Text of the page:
A-W Kindergartners write nonfiction story

Posted April 25, 2013 at 5:00 am

By Julie Ann Madden

It wasn’t the book characters Curious George, the monkey; Franklin, the turtle; or Froggy, the leapfrog who went to Akron-Westfield Community School on April 16.

It was a real live deer.

Seniors Cole Oltmanns, Chet Willer, Cory Eskra and Taylor James had just arrived at school. Eskra and James were walking toward the south door while Oltmanns and Willer were walking to the main entrance on the west side of the building.

As they were walking by the American flag just south of the main entrance, Oltmanns and Willer saw four deer running among the trees outside the school.

“Three took off toward Jack Correia’s house (across Kerr Drive and onto Circle Drive south east of the school’s main entrance),” said Oltmanns. “One stood around, running in circles near the school building.”

“It just jumped right through the window,” he said.

Willer yelled at their two friends. Then he and Oltmanns ran for the main entrance and down the elementary hallway to Lisa Harris’ Kindergarten classroom.

“I didn’t know what we were going to do,” said Willer. “I was just planning to get the kids out of the classroom.”

“It was just reaction,” said Oltmanns. “There could have been kids in there. It was kind of a scary moment.”

Paraprofessional Julie Huber was walking down the hall with a student when the deer crashed into the Kindergarten classroom. She shut the door.

“The deer was running around in the classroom,” said Oltmanns. “Within a minute or two, it jumped back out the window.”

“It happened probably five minutes before the students were to come back from lunch — about 11:15,” said Kindergarten teacher Lisa Harris. “Just 10 to 15 minutes before this, there were eight kids sitting on the carpet in front of the window the deer came through.”

Harris has 19 students in her class. Eight on the carpet had finished their assignments and were reading books during their free time while the rest of the students were at the tables finishing their assignments.

“If kids had been (there), it would have been a catastrophe,” said Grades 7-12 Principal Derek Briggs who stopped by the classroom after school to see how Harris was doing with the final cleanup.

“It could have been so much worse,” said Harris as she continued to go through items destroyed by shards of glass and deer fur and blood.

She noted she’d lost about 40 books plus several student dictionaries, stuffed animals such as Clifford, the Big Red Dog and The Very Hungry Caterpillar bookworm, teddy bear bookends, a felt board and a bunch of markers. She was making a report for insurance purposes.

Harris’ class was moved to the Title I classroom for the rest of the day while professional cleaners, Service Master of Sioux City, cleaned up the majority of the mess. Title I students, which are in small groups, were taught in other areas of the school building.

The students made books about “the deer going to school.”

Harris shared some of the students’ reasons why the deer jumped into their classroom: it wanted to hear a story; it saw green inside and thought it was grass; it wanted to learn; and it’s because it got scared.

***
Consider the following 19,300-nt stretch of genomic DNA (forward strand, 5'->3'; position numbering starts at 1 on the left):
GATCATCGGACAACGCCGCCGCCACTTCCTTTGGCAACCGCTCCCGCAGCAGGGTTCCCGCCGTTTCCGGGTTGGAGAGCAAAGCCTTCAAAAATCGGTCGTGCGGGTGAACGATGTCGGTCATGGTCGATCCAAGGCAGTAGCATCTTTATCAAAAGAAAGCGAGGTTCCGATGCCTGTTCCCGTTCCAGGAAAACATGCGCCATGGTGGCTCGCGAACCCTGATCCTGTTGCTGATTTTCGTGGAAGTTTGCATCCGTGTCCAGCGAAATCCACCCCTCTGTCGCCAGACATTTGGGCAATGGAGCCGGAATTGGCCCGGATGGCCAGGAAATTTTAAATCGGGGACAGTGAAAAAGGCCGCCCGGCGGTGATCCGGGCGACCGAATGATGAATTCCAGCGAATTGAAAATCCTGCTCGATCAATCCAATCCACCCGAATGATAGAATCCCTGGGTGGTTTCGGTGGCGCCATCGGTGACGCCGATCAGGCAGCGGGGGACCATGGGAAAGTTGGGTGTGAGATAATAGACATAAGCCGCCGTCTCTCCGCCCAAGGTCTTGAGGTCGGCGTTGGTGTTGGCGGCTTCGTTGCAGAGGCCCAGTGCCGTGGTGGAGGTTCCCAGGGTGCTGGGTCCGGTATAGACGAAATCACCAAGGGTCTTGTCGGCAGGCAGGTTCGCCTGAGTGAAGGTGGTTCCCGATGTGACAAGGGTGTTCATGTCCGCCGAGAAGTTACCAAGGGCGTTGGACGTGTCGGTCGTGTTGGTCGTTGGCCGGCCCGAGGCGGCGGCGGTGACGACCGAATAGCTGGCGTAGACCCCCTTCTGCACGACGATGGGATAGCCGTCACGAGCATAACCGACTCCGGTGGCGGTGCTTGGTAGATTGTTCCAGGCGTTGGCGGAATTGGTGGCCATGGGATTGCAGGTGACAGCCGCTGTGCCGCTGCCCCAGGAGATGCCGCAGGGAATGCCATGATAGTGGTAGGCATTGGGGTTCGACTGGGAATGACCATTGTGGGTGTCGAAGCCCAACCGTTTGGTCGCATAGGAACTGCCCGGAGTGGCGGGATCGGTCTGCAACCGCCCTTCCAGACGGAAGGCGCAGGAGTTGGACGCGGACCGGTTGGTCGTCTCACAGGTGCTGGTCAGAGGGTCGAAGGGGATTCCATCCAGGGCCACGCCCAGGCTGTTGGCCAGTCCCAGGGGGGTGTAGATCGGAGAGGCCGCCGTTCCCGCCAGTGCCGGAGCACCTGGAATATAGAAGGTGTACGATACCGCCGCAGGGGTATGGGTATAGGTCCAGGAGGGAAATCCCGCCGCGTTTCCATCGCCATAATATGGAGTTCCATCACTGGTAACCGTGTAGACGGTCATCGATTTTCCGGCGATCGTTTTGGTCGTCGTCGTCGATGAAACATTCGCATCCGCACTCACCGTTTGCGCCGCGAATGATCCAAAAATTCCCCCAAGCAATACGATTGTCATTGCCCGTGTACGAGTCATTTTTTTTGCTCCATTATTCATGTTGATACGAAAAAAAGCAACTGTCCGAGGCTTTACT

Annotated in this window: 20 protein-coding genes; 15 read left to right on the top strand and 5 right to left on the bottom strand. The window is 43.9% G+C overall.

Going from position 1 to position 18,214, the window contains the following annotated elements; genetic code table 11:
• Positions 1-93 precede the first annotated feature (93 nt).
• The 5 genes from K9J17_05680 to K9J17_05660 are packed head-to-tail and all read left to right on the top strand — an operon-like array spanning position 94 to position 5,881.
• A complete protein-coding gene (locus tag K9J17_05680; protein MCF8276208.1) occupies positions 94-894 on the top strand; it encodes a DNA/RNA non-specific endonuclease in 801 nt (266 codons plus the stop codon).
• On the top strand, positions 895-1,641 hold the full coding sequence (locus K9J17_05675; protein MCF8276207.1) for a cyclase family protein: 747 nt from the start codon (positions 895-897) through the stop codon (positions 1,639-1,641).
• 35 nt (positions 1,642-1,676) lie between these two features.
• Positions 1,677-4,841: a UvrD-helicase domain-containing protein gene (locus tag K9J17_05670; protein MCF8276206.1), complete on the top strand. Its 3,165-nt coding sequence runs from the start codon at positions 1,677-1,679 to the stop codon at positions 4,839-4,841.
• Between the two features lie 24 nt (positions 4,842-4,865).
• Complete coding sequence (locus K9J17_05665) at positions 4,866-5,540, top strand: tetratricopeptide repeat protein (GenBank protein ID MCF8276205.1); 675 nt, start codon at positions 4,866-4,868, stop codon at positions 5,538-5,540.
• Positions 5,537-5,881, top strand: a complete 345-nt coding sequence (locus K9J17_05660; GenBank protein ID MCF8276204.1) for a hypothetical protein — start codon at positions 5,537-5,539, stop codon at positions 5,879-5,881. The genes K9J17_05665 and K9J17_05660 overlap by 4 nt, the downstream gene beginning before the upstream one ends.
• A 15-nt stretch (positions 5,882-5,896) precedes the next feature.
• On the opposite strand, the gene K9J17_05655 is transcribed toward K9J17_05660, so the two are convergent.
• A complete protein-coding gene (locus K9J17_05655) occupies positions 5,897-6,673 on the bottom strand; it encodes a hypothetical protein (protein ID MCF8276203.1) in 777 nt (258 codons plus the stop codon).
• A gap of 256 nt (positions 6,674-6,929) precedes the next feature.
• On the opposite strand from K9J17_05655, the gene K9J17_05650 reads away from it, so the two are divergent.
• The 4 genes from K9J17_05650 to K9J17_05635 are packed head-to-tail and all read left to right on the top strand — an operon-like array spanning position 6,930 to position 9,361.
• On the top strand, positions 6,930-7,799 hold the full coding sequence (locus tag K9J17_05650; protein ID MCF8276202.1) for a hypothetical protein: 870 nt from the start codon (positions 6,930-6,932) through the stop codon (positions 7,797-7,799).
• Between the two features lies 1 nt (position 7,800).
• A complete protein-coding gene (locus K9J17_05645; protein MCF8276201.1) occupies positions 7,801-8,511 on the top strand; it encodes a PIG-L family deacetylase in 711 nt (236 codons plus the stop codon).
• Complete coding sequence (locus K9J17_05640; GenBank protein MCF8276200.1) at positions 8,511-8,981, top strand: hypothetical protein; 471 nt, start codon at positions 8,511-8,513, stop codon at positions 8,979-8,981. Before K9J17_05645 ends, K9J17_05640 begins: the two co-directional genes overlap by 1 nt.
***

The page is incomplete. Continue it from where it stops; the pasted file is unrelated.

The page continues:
“I don’t understand why the deer did it,” said Willer. “I’ve never seen one jump through a window like that.”

“I was really surprised to even see them up by the school — especially in town,” said Oltmanns. “I think it was just being in town. Not knowing where to go. Cars driving by and people walking around. I’m sure that spooked them and they just didn’t know what to do.”

“It’s never happened before at Akron-Westfield that I know of,” said Harris, who is finishing her 27th year at A-W. “I’ve heard of other animals entering the school building. But, never a deer and never to me.”

Oltmanns didn’t think the deer who entered the school had been hurt badly.

“There was just fur everywhere,” he said. “I didn’t really see that it was hurt at all.”

“It’s a good thing all the kids were gone,” said Willer.

Briggs commended the boys for their quick thinking and willingness to take action in such a situation.

“Every day at school is an exciting day, but today was more exciting day than usual!” Grades Preschool-6 Pincipal Cathy Bobier told The Akron Hometowner.

Circle Drive Damage

Right after the deer jumped back out the window, another big crash was heard. The four seniors followed the deer to Circle Drive.

They discovered one of the deer had tried to enter Dottie and Dennis Oleson’s home through the front door at 30 Circle Drive.

“It hit the door so hard, it broke the dead bolt off the (interior front) door,” said Dennis Oleson. “It also broke the (full-length) glass of the storm door.”

Dottie was home, he said, adding she said it sounded like an explosion. When she went to check it out, she couldn’t get the door open.

“No one else (in Circle Drive) had any damage,” said Dennis. “He liked my door — it was a new door. I just bought it one-and-one-half years ago…it couldn’t have been an old door he ruined.”

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